Darby's Bible Synopsis
Then the LORD said unto Moses, Go in unto Pharaoh, and tell him, Thus saith the LORD God of the Hebrews, Let my people go, that they may serve me.
The following commentary covers Chapters 5 through 13.
At the news of the goodness of God, the people adore Him; but the struggle against the power of evil is another matter. Satan will not let the people go, and God permits this resistance, for the exercise of faith, and for the discipline of His people, and for the brilliant display of His power where Satan had reigned. We have to learn, and perhaps painfully, that we are in the flesh and under Satan's power; and that we have no power to effect our own deliverance, even with the help of God. It is the redemption of God in Christ's death and resurrection, realised in the power of the Spirit given when He had accomplished that redemption and had sat down on the right hand of the Majesty in the heavens, that delivers; for forgiveness, and escape from judgment, is not deliverance. One refers to sins and God's righteously passing over them, the other to sin and its power.
Before the deliverance, when the hopes of the people are now awakened, the oppression becomes heavier than ever, and the people would have preferred being left quiet in their slavery. But the rights and counsels of God are in question. The people must be thoroughly detached from these Gentiles, who, to this end, are now become their torment under God's hand. Moses works signs. The magicians imitate them by the power of Satan, in order to harden Pharaoh's heart. But when the question is of creating life, they are forced to recognise the hand of God.
At last God executes His judgment, taking the firstborn as representatives of all the people. We have thus two parts in the deliverance of the people; in one, God appears as Judge, but satisfied through the blood that is before Him; in the other, He manifests Himself as Deliverer. Up to this last, the people are still in Egypt. In the first, the expiatory blood of redemption bars the way to Him as Judge, and it secures the people infallibly; but God does not enter within-its value is to secure them from judgment [See Note #1].
The people, their loins girded, having eaten in haste, with the bitter herbs of repentance, begin their journey; but they do so in Egypt: yet now God can be, and He is, with them. Here it is well to distinguish these two judgments, that of the firstborn, and that of the Red Sea. As matters of chastisement, the one was the firstfruits of the other, and ought to have deterred Pharaoh from his rash pursuit. But the blood, which kept the people from God's judgment, meant something far deeper and far more serious than even the Red Sea, though judgment was executed there too [See Note #2]. What happened at the Red Sea was, it is true, the manifestation of the illustrious power of God, who destroyed with the breath of His mouth the enemy who stood in rebellion against Him-final and destructive judgment in its character, no doubt, and which effected the deliverance of His people by His power. But the blood signified the moral judgment of God, and the full and entire satisfaction of all that was in His being. God, such as He was, in His justice, His holiness, and His truth, could not touch those who were sheltered by that blood [See Note #3]. Was there sin? His love towards His people had found the means of satisfying the requirements of His justice; and at the sight of that blood, which answered everything that was perfect in His being, He passed over it consistently with His justice and even His truth. Nevertheless God, even in passing over, is seen as Judge; hence, so long as the soul is on this ground, its peace is uncertain though the ground of it be sure-its way in Egypt, being all the while truly converted-because God has still the character of Judge to it, and the power of the enemy is still there.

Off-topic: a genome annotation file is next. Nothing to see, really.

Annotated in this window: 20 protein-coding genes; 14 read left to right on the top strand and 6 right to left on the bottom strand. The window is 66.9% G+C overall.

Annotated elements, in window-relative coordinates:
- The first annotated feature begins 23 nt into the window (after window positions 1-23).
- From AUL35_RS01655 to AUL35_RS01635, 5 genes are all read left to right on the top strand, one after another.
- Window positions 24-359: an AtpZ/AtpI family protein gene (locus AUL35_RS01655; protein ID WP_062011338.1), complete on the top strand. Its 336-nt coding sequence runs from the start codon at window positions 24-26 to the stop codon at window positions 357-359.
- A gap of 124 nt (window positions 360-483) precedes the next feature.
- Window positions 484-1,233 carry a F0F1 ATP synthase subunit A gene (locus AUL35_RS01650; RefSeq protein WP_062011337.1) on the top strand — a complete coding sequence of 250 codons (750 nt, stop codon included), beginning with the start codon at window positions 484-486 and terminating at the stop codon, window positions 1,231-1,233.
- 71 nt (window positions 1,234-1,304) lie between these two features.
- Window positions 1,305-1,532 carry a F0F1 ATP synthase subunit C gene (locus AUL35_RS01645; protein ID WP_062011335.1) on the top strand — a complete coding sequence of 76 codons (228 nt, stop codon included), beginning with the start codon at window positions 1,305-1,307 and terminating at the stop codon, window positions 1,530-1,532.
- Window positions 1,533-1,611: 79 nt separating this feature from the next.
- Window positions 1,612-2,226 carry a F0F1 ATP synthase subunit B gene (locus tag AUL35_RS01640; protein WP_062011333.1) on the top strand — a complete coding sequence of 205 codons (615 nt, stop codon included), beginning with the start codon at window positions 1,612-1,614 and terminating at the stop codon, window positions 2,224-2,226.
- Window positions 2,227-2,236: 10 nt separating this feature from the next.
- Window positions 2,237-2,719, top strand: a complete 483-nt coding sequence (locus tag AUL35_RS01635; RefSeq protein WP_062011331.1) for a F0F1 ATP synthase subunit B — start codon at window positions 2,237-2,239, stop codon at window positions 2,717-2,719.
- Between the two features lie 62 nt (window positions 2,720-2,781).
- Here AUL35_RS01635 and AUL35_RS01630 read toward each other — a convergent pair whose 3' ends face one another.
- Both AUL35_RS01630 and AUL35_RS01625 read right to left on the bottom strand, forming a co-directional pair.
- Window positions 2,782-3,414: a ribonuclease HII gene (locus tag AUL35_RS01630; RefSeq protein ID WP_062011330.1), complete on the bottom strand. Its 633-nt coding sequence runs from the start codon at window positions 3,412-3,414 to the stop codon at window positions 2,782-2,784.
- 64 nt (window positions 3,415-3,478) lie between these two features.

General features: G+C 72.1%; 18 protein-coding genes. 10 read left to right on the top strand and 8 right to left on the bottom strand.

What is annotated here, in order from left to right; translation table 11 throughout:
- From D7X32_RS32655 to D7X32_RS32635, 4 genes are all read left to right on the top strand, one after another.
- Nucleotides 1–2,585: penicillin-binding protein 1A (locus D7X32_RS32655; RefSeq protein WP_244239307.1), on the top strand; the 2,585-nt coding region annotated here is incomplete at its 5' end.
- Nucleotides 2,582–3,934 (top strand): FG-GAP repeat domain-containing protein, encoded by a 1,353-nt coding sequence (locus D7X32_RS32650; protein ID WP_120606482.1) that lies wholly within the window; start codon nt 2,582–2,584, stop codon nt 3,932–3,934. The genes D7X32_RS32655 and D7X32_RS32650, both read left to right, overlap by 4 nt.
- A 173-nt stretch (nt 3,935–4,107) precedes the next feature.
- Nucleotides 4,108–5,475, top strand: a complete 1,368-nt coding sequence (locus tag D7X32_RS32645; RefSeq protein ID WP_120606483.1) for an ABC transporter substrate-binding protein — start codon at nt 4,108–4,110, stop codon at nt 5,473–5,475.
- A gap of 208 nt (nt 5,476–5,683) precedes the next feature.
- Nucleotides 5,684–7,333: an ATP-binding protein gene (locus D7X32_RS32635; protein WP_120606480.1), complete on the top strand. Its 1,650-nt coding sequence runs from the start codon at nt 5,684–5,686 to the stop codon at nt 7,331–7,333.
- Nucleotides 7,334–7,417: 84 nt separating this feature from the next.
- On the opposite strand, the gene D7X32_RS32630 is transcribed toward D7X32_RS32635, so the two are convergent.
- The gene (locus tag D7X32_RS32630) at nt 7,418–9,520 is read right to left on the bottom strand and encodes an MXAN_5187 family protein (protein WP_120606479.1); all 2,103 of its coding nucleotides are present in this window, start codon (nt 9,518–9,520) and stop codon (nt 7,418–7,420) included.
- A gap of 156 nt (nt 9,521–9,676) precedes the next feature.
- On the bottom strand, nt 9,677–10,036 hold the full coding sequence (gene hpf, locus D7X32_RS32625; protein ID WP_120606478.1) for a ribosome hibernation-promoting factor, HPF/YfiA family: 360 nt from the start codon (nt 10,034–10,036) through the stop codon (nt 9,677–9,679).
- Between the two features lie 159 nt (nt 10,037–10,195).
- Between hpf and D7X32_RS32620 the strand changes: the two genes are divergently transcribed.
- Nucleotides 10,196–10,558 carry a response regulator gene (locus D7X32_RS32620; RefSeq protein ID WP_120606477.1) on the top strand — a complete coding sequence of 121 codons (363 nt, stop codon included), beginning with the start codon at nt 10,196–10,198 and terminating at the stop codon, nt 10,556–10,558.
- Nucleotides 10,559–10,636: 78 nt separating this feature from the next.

Note here the expression, "When I see the blood, I will pass over." It is not said, when you see it, but when I see it. The soul of an awakened person often rests, not on its own righteousness, but on the way in which it sees the blood. Now, precious as it is to have the heart deeply impressed with it, this is not the ground of peace. Peace is founded on God's seeing it. He cannot fail to estimate it at its full and perfect value as putting away sin. It is He that abhors and has been offended by sin; He sees the value of the blood as putting it away. It may be said,. But must I not have faith in its value? This is faith in its value, seeing that God looks at it as putting away sin; your value for it looks at it as a question of the measure of your feelings. Faith looks at God's thoughts.
As a figure this may be looked at as final judgment according to the estimate of sin in the death and resurrection of the Lord Jesus; for the people were brought to God, and the evil enemies come under death and judgment which, as accomplished in Christ, save us. But as the secret of God's dealings experimentally known in our souls, it has another sense; it begins the desert journey, though that has its full character only from Sinai. The path in the wilderness forming no part of the counsels, but only of the ways of God; it may as to redemption be dropped but then Jordan and the Red Sea coalesce. The Red Sea is Christ's death and resurrection for us; Jordan our death and resurrection with Him, but here we have got into what is experimental.